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Emergency contraception may kill unborn humans. These campus health centers don’t tell students that.

Centers are dispensing morning-after pills without disclosing key facts

Several campus health centers across the country are not disclosing that emergency contraception may kill unborn children. The Student Health websites of Yale University, Washington University in Saint Louis, and Simmons University, all of which dispense emergency contraception, either fail to mention that drugs like “Plan B” might kill an unborn child or else try to deny it.

The U.S. Food and Drug Administration’s website affirms that emergency contraception can kill newly-created human beings, stating that, in addition to delaying ovulation, the Plan B pill “may prevent a fertilized egg from attaching to the womb (implantation).”

Yale’s website merely tells students how to acquire emergency contraception without mentioning the effects it can have on unborn humans. Both Washington University in St. Louis and Simmons University’s websites, meanwhile, state that the morning-after pill does not function as an abortion drug. Washington University’s website claims, “EC cannot end a pregnancy that has already started,” and the website for Simmons University states: “Emergency contraception is a form of birth control; it is not an abortion pill and cannot trigger an abortion.”

The claim that emergency contraception does not cause abortion relies on a definition of “pregnancy” that excludes newly-created humans that have not yet implanted in the uterine wall. In 2014 the American College of Obstetrics and Gynecologists issued a statement denying that emergency contraceptives can cause abortions. By that group’s definition, pregnancy “is established only at the conclusion of the implantation of a fertilized egg,” a process that can occur more than a week after conception.

The group also claims that there is “no scientific evidence” that emergency contraception “affects implantation” and that the FDA’s warning label “does not reflect current research.”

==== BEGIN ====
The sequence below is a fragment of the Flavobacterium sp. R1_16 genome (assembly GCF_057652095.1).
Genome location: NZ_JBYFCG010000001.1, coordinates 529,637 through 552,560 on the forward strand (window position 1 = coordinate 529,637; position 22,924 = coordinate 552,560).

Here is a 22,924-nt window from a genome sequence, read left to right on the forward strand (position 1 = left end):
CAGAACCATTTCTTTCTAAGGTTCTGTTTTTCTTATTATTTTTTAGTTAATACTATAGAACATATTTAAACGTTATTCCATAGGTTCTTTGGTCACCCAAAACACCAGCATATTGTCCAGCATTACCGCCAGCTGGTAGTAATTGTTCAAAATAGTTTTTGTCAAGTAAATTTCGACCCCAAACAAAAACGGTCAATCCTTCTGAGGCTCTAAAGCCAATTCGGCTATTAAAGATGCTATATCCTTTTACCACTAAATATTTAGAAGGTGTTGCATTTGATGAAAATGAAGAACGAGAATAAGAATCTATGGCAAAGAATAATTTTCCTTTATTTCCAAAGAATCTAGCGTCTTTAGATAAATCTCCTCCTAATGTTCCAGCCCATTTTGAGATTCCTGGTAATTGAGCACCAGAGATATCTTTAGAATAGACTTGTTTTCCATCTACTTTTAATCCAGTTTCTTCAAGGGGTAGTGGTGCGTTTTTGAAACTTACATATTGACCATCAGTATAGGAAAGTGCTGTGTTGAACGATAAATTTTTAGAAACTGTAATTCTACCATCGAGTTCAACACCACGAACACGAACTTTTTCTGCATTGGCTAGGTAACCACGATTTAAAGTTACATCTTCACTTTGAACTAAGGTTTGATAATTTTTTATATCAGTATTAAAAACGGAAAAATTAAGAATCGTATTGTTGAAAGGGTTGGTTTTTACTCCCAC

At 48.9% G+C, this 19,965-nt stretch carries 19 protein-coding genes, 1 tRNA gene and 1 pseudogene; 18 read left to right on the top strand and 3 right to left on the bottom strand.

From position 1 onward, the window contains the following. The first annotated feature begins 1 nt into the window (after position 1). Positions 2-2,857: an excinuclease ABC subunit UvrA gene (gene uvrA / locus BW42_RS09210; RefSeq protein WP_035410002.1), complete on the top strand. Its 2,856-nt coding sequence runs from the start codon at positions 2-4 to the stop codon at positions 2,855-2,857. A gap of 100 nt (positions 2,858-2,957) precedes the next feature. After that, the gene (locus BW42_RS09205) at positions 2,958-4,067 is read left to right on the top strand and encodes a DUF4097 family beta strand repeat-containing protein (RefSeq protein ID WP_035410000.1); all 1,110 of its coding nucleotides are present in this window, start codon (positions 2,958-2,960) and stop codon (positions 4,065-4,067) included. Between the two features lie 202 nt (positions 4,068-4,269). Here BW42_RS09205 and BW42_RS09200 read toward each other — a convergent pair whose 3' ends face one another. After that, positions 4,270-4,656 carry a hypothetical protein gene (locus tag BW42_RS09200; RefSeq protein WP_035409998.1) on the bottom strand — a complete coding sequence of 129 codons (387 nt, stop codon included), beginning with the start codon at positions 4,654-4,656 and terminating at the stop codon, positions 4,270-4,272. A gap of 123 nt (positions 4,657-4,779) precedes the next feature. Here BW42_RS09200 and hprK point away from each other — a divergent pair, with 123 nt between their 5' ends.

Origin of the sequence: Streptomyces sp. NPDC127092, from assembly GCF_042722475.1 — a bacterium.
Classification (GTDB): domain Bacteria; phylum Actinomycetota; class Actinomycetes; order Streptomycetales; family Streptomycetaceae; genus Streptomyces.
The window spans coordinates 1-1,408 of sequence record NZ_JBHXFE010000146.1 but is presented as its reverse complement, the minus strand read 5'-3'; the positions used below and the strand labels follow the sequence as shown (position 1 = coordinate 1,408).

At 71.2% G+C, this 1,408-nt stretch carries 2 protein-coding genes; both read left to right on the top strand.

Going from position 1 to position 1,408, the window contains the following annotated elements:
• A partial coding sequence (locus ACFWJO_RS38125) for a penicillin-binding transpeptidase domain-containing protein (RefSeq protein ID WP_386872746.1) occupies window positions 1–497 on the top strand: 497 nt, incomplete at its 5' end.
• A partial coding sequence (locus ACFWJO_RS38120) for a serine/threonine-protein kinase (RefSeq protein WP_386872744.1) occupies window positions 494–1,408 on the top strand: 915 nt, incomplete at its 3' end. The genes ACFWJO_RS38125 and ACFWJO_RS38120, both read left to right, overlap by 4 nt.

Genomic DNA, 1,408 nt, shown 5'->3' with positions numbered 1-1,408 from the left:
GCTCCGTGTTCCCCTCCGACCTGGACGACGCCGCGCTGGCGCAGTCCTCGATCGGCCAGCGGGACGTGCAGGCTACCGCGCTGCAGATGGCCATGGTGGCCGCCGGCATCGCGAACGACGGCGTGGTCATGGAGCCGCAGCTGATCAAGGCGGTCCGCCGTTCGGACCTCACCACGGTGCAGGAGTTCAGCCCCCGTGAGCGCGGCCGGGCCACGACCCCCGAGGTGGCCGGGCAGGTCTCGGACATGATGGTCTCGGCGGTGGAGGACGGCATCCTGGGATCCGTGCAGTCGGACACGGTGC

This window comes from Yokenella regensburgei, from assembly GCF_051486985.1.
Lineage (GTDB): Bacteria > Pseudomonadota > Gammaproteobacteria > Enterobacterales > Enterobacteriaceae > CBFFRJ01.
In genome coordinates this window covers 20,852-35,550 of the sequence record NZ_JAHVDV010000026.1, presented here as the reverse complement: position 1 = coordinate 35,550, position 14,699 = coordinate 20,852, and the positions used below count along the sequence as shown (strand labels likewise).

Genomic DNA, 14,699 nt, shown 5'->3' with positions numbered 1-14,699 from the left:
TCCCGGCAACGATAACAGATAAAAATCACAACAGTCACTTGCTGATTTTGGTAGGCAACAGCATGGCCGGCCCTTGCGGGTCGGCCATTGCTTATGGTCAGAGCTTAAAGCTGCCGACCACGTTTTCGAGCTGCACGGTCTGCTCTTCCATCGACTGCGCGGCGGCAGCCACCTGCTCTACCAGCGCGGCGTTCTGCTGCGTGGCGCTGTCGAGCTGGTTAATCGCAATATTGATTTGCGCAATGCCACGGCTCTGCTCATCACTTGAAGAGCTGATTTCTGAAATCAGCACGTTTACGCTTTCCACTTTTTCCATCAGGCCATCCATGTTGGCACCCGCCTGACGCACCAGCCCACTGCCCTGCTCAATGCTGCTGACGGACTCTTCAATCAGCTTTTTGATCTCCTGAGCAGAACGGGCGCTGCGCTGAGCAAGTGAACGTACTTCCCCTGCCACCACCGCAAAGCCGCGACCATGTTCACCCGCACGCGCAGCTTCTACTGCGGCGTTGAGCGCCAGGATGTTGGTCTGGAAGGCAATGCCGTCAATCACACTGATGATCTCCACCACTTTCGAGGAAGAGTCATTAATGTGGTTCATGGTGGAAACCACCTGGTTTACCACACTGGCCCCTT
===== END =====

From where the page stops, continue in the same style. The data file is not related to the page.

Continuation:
Donna Harrison, a board-certified obstetrician, gynecologist and the Executive Director of the American Association of Pro-life Obstetricians and Gynecologists, has written extensively on the effects emergency contraception can have on human embryos. Harrison told The College Fix that the American College of Obstetrics and Gynecologists is wrong about emergency contraception.

“There are many studies which demonstrate that when Plan B (high dose levonorgestrel) or Ella (ulipristal, a second generation RU-486) is given shortly before the peak of the [luteinizing hormone] signal from the brain, the brain will give off a weak LH signal, enough to cause egg release, but not enough to make a strong corpus luteum,” Harrison told The Fix via email.

“The result is that very little progesterone is made from the corpus luteum, and the lining of the uterus is then unprepared to receive the embryo when that embryo enters the endometrial cavity 5-7 days after fertilization,” Harrison continued.

“The result is that the embryo does not implant, and thus dies.”

Harrison argued that, with its definition of pregnancy, the the American College of Obstetrics and Gynecologists is “using a semantic sleight of hand.”

“ACOG redefined ‘pregnancy’ to start at the ‘completion of implantation’. So, if the embryo doesn’t implant, the woman was not ‘pregnant’. Now, the term ‘abortion’ in ACOG-land means ‘the ending of a pregnancy’. So, poof, problem solved. In ACOG-land, if she didn’t implant, then she didn’t have an ‘abortion’ and so Ella and Plan B are not ‘abortifacient’,” Harrison wrote.

“In order to bring some reality to ACOG-land, we use the more precise term ‘embryocidal’ i.e. that drug or device which leads to the death of a human embryo. Clearly Ella, Plan B and the IUD can be and are embryocidal.”

According to the American College of Pediatrics, “the predominance of human biological research confirms that human life begins at conception—fertilization. At fertilization, the human being emerges as a whole, genetically distinct, individuated zygotic living human organism, a member of the species Homo sapiens, needing only the proper environment in order to grow and develop.”

“The difference between the individual in its adult stage and in its zygotic stage is one of form, not nature,” the College continues.

When contacted by The College Fix for comments on why their websites do not acknowledge that emergency contraception can prevent an embryo from implanting, thereby forcing it from the body and ultimately killing it, none of the universities responded.

MORE: Public university to sell emergency contraceptive Plan B from vending machine

MORE: Pro-choice group at Catholic university begins offering morning-after pill

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Sarah George -- Georgetown University